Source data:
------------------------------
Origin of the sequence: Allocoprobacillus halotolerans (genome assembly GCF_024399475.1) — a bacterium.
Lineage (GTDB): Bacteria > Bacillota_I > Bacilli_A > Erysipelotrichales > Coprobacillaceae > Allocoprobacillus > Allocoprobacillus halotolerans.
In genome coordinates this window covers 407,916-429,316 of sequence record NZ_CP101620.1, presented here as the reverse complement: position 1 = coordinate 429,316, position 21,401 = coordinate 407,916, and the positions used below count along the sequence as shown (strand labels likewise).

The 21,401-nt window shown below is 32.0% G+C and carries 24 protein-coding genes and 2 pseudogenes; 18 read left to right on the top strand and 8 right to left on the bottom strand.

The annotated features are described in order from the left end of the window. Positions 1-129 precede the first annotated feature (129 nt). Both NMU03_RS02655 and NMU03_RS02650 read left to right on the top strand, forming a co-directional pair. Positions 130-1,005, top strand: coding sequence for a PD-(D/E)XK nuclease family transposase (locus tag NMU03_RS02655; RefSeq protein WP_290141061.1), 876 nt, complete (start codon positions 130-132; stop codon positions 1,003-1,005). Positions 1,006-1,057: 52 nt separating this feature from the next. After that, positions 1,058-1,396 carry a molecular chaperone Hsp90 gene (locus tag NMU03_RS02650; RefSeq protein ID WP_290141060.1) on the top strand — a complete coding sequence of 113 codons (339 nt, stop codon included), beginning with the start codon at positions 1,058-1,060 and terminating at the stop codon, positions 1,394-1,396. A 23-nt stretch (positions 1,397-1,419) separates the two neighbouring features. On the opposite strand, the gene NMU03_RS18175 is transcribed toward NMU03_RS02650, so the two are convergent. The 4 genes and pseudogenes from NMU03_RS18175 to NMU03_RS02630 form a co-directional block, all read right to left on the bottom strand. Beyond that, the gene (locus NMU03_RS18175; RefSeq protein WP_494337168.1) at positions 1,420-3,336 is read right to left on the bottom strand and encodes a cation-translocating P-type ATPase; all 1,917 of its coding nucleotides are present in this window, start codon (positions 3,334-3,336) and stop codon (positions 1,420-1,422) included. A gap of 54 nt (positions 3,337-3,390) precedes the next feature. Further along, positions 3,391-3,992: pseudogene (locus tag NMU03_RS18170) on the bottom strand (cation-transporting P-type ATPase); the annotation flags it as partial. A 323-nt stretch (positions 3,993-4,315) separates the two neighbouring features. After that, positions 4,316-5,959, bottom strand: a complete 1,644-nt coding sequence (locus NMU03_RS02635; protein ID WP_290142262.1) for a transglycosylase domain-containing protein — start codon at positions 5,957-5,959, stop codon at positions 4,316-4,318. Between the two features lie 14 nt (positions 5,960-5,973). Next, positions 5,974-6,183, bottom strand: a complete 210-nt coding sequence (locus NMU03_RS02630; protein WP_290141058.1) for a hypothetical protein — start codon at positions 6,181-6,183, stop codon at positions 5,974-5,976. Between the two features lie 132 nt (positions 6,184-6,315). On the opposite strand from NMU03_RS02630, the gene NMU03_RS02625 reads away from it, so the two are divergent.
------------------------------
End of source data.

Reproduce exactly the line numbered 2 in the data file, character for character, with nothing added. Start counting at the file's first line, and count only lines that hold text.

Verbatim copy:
Lineage (GTDB): Bacteria > Bacillota_I > Bacilli_A > Erysipelotrichales > Coprobacillaceae > Allocoprobacillus > Allocoprobacillus halotolerans.